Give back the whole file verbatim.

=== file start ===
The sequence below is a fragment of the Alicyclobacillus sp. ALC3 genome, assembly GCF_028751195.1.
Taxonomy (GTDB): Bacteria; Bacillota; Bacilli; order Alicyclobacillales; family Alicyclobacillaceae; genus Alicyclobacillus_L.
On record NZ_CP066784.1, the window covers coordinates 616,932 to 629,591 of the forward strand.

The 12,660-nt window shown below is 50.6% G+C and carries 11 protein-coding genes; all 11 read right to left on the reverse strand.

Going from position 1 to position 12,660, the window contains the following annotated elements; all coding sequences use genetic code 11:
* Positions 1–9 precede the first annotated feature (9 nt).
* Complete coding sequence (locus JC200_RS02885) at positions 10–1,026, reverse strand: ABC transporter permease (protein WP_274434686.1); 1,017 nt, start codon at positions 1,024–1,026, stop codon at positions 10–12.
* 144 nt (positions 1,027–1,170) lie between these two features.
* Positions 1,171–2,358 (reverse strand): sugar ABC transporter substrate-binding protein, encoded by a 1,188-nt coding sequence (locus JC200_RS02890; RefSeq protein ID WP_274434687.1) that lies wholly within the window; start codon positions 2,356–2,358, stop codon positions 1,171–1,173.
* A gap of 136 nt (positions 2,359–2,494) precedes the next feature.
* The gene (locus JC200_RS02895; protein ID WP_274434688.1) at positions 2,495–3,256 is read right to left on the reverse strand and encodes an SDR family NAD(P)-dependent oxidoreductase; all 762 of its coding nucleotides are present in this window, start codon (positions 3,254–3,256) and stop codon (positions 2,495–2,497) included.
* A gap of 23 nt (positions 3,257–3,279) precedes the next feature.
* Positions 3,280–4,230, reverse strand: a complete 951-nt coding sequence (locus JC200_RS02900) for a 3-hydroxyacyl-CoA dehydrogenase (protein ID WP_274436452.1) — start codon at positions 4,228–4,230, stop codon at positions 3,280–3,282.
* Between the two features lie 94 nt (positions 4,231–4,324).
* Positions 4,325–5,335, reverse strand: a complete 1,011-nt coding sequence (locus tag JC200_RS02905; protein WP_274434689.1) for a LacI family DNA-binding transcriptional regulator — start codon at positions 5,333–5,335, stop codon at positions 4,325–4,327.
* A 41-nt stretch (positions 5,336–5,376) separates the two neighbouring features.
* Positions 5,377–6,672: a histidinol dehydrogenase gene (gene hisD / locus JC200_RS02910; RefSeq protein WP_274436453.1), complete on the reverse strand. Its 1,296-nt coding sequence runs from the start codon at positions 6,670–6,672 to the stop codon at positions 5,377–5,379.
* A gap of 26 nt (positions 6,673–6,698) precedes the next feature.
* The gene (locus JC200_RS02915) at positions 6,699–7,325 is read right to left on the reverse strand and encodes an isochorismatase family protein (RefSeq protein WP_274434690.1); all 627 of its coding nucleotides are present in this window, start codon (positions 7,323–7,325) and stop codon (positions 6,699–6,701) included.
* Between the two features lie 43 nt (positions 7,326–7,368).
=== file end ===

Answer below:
The sequence below is a fragment of the Alicyclobacillus sp. ALC3 genome, assembly GCF_028751195.1.
Taxonomy (GTDB): Bacteria; Bacillota; Bacilli; order Alicyclobacillales; family Alicyclobacillaceae; genus Alicyclobacillus_L.
On record NZ_CP066784.1, the window covers coordinates 616,932 to 629,591 of the forward strand.

The 12,660-nt window shown below is 50.6% G+C and carries 11 protein-coding genes; all 11 read right to left on the reverse strand.

Going from position 1 to position 12,660, the window contains the following annotated elements; all coding sequences use genetic code 11:
* Positions 1–9 precede the first annotated feature (9 nt).
* Complete coding sequence (locus JC200_RS02885) at positions 10–1,026, reverse strand: ABC transporter permease (protein WP_274434686.1); 1,017 nt, start codon at positions 1,024–1,026, stop codon at positions 10–12.
* 144 nt (positions 1,027–1,170) lie between these two features.
* Positions 1,171–2,358 (reverse strand): sugar ABC transporter substrate-binding protein, encoded by a 1,188-nt coding sequence (locus JC200_RS02890; RefSeq protein ID WP_274434687.1) that lies wholly within the window; start codon positions 2,356–2,358, stop codon positions 1,171–1,173.
* A gap of 136 nt (positions 2,359–2,494) precedes the next feature.
* The gene (locus JC200_RS02895; protein ID WP_274434688.1) at positions 2,495–3,256 is read right to left on the reverse strand and encodes an SDR family NAD(P)-dependent oxidoreductase; all 762 of its coding nucleotides are present in this window, start codon (positions 3,254–3,256) and stop codon (positions 2,495–2,497) included.
* A gap of 23 nt (positions 3,257–3,279) precedes the next feature.
* Positions 3,280–4,230, reverse strand: a complete 951-nt coding sequence (locus JC200_RS02900) for a 3-hydroxyacyl-CoA dehydrogenase (protein ID WP_274436452.1) — start codon at positions 4,228–4,230, stop codon at positions 3,280–3,282.
* Between the two features lie 94 nt (positions 4,231–4,324).
* Positions 4,325–5,335, reverse strand: a complete 1,011-nt coding sequence (locus tag JC200_RS02905; protein WP_274434689.1) for a LacI family DNA-binding transcriptional regulator — start codon at positions 5,333–5,335, stop codon at positions 4,325–4,327.
* A 41-nt stretch (positions 5,336–5,376) separates the two neighbouring features.
* Positions 5,377–6,672: a histidinol dehydrogenase gene (gene hisD / locus JC200_RS02910; RefSeq protein WP_274436453.1), complete on the reverse strand. Its 1,296-nt coding sequence runs from the start codon at positions 6,670–6,672 to the stop codon at positions 5,377–5,379.
* A gap of 26 nt (positions 6,673–6,698) precedes the next feature.
* The gene (locus JC200_RS02915) at positions 6,699–7,325 is read right to left on the reverse strand and encodes an isochorismatase family protein (RefSeq protein WP_274434690.1); all 627 of its coding nucleotides are present in this window, start codon (positions 7,323–7,325) and stop codon (positions 6,699–6,701) included.
* Between the two features lie 43 nt (positions 7,326–7,368).